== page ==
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Old 10-23-2010, 10:53 PM   #26
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This is almost correct. On the day that I retire they calculate my pension amount. If it the amount is $50,000, then I get an immediate 4% bump so in the first year I get $52,000. The COLA increase continues to be an additional $2000 every year.
I'm still confused. When I retire, they will calculate my pension, and that's how much it is. Why isn't this just called a starting pension benefit of $52,000? Is it so your annual increase in later years is $2000, not $2080 (4% of $52K)?
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Old 10-24-2010, 01:38 AM   #27
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Quote:
Originally Posted by Amethyst View Post
Still wondering (since my question on another thread got derailed),is a military reserve pension the same as a regular military pension for same rank at retirement?
A.
In addition to MartyB's excellent post #21, see:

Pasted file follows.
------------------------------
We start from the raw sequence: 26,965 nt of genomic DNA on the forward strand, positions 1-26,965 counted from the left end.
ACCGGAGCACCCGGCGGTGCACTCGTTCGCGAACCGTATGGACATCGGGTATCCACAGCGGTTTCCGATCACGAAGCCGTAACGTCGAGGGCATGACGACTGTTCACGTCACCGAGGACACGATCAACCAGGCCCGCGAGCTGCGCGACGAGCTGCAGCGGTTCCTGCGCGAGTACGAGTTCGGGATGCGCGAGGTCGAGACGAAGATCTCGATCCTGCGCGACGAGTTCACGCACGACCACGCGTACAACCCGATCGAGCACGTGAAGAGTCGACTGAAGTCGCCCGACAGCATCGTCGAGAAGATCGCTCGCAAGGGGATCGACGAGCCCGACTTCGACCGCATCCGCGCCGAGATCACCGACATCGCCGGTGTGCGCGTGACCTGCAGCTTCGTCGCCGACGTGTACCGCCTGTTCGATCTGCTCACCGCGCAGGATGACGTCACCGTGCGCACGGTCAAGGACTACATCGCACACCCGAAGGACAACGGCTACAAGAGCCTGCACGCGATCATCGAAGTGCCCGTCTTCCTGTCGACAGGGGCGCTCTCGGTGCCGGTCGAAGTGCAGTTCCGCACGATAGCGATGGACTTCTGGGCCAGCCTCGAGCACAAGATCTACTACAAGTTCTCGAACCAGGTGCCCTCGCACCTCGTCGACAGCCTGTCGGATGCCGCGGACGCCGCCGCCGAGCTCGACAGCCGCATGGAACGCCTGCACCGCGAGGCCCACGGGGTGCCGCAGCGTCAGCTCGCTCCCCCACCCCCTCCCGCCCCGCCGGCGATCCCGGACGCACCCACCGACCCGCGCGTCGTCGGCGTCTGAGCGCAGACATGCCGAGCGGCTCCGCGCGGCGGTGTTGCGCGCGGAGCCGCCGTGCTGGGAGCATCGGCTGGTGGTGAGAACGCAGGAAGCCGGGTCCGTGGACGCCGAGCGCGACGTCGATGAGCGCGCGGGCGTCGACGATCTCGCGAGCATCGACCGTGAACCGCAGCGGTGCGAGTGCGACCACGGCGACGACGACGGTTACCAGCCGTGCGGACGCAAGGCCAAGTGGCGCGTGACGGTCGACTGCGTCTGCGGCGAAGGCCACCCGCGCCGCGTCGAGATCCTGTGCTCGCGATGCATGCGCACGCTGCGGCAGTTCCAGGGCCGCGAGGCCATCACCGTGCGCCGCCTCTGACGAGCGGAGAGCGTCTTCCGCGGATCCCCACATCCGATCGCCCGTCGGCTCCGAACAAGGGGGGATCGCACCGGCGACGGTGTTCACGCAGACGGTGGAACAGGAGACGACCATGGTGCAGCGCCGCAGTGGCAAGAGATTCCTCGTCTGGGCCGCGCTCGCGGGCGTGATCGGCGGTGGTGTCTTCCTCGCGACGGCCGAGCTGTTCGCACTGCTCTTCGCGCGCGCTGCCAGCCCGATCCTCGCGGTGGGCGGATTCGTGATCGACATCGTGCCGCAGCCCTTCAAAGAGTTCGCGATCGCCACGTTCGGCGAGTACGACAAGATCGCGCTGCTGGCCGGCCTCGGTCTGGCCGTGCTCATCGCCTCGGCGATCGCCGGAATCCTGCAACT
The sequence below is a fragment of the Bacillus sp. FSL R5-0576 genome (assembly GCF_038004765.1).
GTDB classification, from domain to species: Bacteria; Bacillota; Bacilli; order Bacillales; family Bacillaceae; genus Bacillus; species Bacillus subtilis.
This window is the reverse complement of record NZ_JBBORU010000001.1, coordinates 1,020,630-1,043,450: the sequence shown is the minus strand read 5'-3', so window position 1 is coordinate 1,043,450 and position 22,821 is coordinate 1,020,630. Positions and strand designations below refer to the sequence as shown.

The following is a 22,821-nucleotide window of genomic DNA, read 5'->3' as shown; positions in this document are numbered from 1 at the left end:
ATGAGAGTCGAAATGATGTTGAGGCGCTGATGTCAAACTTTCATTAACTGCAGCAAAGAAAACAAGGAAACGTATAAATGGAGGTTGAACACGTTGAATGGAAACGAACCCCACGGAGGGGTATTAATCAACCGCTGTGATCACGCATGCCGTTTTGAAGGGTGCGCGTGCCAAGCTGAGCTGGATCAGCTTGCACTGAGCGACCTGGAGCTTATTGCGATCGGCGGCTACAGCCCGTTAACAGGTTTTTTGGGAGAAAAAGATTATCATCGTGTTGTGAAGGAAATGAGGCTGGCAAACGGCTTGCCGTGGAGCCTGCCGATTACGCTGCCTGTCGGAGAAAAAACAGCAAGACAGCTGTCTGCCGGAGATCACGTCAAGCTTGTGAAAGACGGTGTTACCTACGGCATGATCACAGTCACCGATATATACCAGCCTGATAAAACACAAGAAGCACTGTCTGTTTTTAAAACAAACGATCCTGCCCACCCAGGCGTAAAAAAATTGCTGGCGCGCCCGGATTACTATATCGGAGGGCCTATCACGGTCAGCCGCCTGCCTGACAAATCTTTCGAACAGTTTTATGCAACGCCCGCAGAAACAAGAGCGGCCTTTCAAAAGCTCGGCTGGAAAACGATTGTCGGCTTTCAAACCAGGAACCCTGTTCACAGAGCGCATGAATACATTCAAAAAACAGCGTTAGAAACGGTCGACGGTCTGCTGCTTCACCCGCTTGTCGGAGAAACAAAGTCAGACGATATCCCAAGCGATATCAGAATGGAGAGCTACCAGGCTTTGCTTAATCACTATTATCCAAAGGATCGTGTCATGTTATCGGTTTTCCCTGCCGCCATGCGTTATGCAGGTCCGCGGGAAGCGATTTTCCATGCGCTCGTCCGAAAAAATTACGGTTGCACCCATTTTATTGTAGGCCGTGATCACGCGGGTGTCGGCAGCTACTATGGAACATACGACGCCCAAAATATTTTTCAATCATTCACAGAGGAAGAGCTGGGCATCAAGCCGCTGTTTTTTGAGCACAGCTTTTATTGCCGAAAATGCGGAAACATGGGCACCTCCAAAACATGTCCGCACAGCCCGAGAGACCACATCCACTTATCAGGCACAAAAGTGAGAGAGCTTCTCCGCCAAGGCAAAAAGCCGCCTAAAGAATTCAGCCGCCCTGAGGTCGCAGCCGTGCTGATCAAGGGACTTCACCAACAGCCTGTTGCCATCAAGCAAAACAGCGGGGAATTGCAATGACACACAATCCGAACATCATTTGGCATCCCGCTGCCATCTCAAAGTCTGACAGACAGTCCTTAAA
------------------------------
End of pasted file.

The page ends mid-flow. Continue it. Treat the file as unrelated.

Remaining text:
The Value of a CSRS Pension
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Old 10-24-2010, 07:54 AM   #28
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I'm still confused. When I retire, they will calculate my pension, and that's how much it is. Why isn't this just called a starting pension benefit of $52,000? Is it so your annual increase in later years is $2000, not $2080 (4% of $52K)?
I get the annual increase of 4% of the original pension amount....but instead of waiting a year to get my first increase, I get it on day 1. I dont know why that is.
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Old 10-24-2010, 11:03 AM   #29
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DH's pension (state of Ohio) is COLAed 3% based on the original amount. Every year the amount is the same, no compounding.